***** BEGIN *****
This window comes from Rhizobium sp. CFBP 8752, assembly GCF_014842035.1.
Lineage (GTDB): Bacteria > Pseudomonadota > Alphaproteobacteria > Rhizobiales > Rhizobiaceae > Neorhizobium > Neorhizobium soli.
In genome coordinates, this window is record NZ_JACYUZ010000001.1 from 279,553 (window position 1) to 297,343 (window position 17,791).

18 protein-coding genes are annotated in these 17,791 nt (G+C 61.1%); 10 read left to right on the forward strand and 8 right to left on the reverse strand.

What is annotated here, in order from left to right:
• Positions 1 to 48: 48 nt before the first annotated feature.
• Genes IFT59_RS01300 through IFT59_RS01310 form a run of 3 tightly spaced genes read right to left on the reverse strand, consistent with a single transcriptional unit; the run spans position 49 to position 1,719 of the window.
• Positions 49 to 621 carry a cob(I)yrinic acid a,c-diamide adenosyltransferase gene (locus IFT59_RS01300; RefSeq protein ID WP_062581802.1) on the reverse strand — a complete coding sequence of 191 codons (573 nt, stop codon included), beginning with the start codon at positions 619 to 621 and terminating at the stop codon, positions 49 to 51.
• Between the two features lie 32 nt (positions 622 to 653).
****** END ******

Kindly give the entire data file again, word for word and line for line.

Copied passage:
This window comes from Rhizobium sp. CFBP 8752, assembly GCF_014842035.1.
Lineage (GTDB): Bacteria > Pseudomonadota > Alphaproteobacteria > Rhizobiales > Rhizobiaceae > Neorhizobium > Neorhizobium soli.
In genome coordinates, this window is record NZ_JACYUZ010000001.1 from 279,553 (window position 1) to 297,343 (window position 17,791).

18 protein-coding genes are annotated in these 17,791 nt (G+C 61.1%); 10 read left to right on the forward strand and 8 right to left on the reverse strand.

What is annotated here, in order from left to right:
• Positions 1 to 48: 48 nt before the first annotated feature.
• Genes IFT59_RS01300 through IFT59_RS01310 form a run of 3 tightly spaced genes read right to left on the reverse strand, consistent with a single transcriptional unit; the run spans position 49 to position 1,719 of the window.
• Positions 49 to 621 carry a cob(I)yrinic acid a,c-diamide adenosyltransferase gene (locus IFT59_RS01300; RefSeq protein ID WP_062581802.1) on the reverse strand — a complete coding sequence of 191 codons (573 nt, stop codon included), beginning with the start codon at positions 619 to 621 and terminating at the stop codon, positions 49 to 51.
• Between the two features lie 32 nt (positions 622 to 653).